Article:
How to rehabilitate your Swimmer’s Shoulder by Rachel Whittaker @TriathlonPlusUK

So many Triathletes suffer from Shoulder pain… so here’s how to avoid and rehabilitate this common injury TriathlonPlus 17th August 2015

Swimming predominately uses the upper body muscles (back, chest, shoulders and arms) to generate power and speed. Shoulder and neck issues are the main areas of concern for swimmers often as a result of poor technique, which are frequently compounded by inappropriate training.

The shoulder is a very mobile joint, and being so mobile, it needs to be well controlled by the muscles and ligaments that surround the joint. Over-training, fatigue, hypermobility, poor stroke technique, weakness, tightness, previous shoulder injury or use of hand paddles can lead to your muscles and ligaments being overworked. If this goes on, injuries such as rotator cuff impingement and tendonitis, rotator cuff tears, bursitis, capsule and ligament damage, or cartilage damage can occur. Getting the correct diagnosis is very important in order to get the best treatment, and to get you back in the pool quicker.

Swimmer’s shoulder is an umbrella term covering a range of painful shoulder overuse injuries that occur in swimmers. Because there are various parts of your shoulder that can be injured from your swimming stroke, your pain can be anything from a local pain near the shoulder joint, to a radiating pain that travels up your shoulder and neck or down into your arm.

Being an overuse injury, it is caused by repeated trauma rather than a specific incident. Over a third of top level swimmers experience shoulder pain that prevents them from normal training. On onset of pain it is important that you consult an Orthopaedic specialist or a Physiotherapist to assess the shoulder in order to seek the appropriate management of your pain. Your physiotherapist will run through tests on the structures of the shoulder to determine what part of the shoulder is causing your pain. They will also look at what has caused your shoulder to become painful in the first place and correct this.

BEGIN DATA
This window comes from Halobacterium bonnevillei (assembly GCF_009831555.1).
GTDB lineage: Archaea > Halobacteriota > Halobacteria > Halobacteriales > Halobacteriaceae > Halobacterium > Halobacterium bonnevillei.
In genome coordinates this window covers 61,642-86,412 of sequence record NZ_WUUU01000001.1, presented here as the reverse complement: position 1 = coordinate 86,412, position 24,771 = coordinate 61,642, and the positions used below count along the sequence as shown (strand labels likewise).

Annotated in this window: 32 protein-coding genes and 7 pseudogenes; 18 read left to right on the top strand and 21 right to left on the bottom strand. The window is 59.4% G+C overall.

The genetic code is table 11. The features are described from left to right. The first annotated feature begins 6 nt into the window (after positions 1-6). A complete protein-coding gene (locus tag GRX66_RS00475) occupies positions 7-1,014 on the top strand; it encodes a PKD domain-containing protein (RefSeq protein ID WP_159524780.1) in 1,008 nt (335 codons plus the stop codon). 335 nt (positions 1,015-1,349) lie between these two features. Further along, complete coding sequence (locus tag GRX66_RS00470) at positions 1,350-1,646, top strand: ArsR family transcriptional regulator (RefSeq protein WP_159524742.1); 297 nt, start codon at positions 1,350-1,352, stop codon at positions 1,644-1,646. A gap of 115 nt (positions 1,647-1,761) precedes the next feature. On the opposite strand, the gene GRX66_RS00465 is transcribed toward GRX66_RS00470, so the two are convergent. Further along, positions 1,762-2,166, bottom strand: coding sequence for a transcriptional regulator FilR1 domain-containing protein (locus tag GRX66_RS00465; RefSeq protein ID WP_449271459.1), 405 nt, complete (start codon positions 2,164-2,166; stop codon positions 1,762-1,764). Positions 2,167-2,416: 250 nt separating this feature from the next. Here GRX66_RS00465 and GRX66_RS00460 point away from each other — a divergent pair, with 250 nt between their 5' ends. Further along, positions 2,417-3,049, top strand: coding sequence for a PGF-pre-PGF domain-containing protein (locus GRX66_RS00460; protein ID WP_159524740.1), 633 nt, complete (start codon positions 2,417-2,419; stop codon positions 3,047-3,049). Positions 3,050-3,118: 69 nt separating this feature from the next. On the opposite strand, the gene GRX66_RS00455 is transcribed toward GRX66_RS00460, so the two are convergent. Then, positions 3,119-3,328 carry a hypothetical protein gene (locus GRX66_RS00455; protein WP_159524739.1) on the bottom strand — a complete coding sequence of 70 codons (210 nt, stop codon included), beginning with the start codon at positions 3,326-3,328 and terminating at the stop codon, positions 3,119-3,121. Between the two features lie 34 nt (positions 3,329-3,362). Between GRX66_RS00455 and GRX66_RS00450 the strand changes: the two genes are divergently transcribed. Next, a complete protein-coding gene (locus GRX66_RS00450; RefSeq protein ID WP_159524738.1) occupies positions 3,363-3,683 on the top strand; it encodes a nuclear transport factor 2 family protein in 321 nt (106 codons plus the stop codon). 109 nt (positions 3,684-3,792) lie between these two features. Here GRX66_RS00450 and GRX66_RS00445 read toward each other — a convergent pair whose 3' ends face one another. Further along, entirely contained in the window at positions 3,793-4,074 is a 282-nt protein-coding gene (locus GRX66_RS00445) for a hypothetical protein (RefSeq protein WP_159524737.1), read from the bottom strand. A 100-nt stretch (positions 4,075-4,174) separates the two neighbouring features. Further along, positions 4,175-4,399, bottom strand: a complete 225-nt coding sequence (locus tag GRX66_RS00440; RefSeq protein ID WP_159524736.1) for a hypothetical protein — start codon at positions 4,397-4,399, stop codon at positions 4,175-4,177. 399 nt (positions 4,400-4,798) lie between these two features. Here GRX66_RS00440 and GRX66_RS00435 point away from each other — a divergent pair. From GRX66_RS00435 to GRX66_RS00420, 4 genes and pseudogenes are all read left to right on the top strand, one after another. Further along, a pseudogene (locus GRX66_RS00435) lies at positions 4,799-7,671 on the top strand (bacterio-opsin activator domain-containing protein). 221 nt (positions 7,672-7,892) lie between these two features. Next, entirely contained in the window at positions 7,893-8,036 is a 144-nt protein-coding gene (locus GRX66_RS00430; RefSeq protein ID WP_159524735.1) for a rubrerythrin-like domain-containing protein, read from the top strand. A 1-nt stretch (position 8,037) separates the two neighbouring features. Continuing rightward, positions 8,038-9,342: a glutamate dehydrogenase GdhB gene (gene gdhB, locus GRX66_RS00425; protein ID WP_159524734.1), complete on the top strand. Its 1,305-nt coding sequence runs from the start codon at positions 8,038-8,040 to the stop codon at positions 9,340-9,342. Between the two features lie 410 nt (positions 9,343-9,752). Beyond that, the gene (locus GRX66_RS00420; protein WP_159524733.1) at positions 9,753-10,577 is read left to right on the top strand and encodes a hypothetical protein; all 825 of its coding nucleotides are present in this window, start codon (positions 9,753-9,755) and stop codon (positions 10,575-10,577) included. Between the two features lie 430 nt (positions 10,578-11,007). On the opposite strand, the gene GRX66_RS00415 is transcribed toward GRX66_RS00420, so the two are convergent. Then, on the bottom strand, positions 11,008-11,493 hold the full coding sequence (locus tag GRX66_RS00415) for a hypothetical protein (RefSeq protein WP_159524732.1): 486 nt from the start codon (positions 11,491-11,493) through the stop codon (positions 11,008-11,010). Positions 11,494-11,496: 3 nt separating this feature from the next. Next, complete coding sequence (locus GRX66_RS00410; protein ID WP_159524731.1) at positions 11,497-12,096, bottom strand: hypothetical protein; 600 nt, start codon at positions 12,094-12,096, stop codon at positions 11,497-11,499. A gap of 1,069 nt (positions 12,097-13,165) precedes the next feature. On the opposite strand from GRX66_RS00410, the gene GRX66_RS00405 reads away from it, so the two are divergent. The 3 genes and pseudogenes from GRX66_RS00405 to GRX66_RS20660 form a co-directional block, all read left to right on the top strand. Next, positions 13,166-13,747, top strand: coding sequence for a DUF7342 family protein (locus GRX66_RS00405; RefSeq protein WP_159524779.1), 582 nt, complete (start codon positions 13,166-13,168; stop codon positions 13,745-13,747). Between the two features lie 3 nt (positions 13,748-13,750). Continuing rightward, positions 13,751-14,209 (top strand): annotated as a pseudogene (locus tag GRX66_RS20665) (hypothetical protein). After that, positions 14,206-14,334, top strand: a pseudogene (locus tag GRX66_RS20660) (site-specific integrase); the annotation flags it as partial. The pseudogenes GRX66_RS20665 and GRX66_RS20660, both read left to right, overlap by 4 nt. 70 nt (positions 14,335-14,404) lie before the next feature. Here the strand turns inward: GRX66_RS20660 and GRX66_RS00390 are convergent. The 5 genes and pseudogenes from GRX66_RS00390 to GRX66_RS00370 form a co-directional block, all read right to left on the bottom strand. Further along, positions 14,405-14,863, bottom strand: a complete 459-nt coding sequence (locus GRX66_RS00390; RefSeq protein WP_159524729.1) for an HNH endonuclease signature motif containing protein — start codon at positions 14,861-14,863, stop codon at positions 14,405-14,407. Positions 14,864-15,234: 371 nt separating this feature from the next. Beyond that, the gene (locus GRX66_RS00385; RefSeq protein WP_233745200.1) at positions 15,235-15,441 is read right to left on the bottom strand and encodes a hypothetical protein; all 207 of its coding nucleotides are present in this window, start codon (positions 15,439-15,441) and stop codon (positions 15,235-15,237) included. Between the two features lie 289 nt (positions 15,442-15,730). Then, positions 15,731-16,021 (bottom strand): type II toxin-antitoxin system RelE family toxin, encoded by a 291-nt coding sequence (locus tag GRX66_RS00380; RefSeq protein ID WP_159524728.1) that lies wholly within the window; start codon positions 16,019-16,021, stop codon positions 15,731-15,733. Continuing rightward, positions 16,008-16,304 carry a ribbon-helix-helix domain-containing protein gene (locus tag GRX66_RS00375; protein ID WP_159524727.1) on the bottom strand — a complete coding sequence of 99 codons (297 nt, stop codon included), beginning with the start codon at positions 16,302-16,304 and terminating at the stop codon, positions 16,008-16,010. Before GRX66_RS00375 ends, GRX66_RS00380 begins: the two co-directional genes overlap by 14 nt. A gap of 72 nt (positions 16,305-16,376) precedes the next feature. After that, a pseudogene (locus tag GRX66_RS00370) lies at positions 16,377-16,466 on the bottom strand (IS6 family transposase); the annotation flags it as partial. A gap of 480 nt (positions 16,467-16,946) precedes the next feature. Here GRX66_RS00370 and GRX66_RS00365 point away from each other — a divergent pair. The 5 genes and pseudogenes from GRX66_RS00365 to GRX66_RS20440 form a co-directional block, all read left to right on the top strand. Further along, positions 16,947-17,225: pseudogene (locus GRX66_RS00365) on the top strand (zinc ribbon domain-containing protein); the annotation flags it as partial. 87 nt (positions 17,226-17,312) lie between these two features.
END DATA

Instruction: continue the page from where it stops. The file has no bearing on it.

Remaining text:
To prevent “swimmer’s shoulder” work on lengthening tight muscles in the shoulder complex, strengthening the upper limbs and shoulder blade area and improving/maintaining your thoracic (upper back) mobility. Beneficial exercises include use of a foam roller to roll the upper back muscles, foam roller thoracic extensions, seated thoracic rotations, arm openings. For strengthening, you need to focus on scapula setting, rotator cuff strengthening using weights and resistance bands, pull ups, push ups and bicep/tricep strengthening. Stretches pectoral muscles, latissimus dorsi and tricep muscles are beneficial. Maintaining strength and mobility will not only will this increases speed through the water, but also delays the onset of fatigue and helps reduce levels of lactic acid accumulation.

The key take home message for prevention of injuries is to follow a suitable training regime, avoid over training and to keep your body mobile and strong in the correct areas to assist your performance. Always remember to also cross train in the gym to challenge you Cardio-vascular system adequately, even on with exercises that are different to swimming, running and cycling. Pilates is also a fantastic way to keep strong and mobile to facilitate your training.

Six Physio

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